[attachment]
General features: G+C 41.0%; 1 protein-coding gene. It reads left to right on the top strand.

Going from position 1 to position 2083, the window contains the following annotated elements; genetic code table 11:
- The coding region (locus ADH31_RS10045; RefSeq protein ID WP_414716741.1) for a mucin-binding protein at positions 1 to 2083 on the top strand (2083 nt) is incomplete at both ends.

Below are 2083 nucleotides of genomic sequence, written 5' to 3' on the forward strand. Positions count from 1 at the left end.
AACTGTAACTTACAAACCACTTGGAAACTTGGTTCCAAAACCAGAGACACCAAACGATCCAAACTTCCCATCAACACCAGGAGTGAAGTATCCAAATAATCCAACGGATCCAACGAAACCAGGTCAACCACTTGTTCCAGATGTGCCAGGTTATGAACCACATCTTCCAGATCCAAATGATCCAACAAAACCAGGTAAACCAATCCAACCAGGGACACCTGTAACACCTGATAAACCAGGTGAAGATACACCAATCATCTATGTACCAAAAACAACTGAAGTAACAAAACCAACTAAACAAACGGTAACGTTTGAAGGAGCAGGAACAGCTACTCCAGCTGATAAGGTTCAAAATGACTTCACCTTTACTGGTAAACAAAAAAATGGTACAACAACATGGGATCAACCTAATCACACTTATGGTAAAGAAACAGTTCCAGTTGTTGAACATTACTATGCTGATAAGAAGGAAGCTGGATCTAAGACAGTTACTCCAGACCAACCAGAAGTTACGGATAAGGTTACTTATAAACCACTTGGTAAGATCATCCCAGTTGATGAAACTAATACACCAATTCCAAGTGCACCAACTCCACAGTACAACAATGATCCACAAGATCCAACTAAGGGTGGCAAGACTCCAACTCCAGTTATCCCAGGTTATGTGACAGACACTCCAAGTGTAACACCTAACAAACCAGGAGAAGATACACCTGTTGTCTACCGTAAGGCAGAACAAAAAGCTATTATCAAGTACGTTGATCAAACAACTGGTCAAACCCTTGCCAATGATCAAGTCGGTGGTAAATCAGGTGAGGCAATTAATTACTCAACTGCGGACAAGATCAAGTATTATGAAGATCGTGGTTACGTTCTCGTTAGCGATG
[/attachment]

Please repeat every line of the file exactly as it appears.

General features: G+C 41.0%; 1 protein-coding gene. It reads left to right on the top strand.

Going from position 1 to position 2083, the window contains the following annotated elements; genetic code table 11:
- The coding region (locus ADH31_RS10045; RefSeq protein ID WP_414716741.1) for a mucin-binding protein at positions 1 to 2083 on the top strand (2083 nt) is incomplete at both ends.

Below are 2083 nucleotides of genomic sequence, written 5' to 3' on the forward strand. Positions count from 1 at the left end.
AACTGTAACTTACAAACCACTTGGAAACTTGGTTCCAAAACCAGAGACACCAAACGATCCAAACTTCCCATCAACACCAGGAGTGAAGTATCCAAATAATCCAACGGATCCAACGAAACCAGGTCAACCACTTGTTCCAGATGTGCCAGGTTATGAACCACATCTTCCAGATCCAAATGATCCAACAAAACCAGGTAAACCAATCCAACCAGGGACACCTGTAACACCTGATAAACCAGGTGAAGATACACCAATCATCTATGTACCAAAAACAACTGAAGTAACAAAACCAACTAAACAAACGGTAACGTTTGAAGGAGCAGGAACAGCTACTCCAGCTGATAAGGTTCAAAATGACTTCACCTTTACTGGTAAACAAAAAAATGGTACAACAACATGGGATCAACCTAATCACACTTATGGTAAAGAAACAGTTCCAGTTGTTGAACATTACTATGCTGATAAGAAGGAAGCTGGATCTAAGACAGTTACTCCAGACCAACCAGAAGTTACGGATAAGGTTACTTATAAACCACTTGGTAAGATCATCCCAGTTGATGAAACTAATACACCAATTCCAAGTGCACCAACTCCACAGTACAACAATGATCCACAAGATCCAACTAAGGGTGGCAAGACTCCAACTCCAGTTATCCCAGGTTATGTGACAGACACTCCAAGTGTAACACCTAACAAACCAGGAGAAGATACACCTGTTGTCTACCGTAAGGCAGAACAAAAAGCTATTATCAAGTACGTTGATCAAACAACTGGTCAAACCCTTGCCAATGATCAAGTCGGTGGTAAATCAGGTGAGGCAATTAATTACTCAACTGCGGACAAGATCAAGTATTATGAAGATCGTGGTTACGTTCTCGTTAGCGATG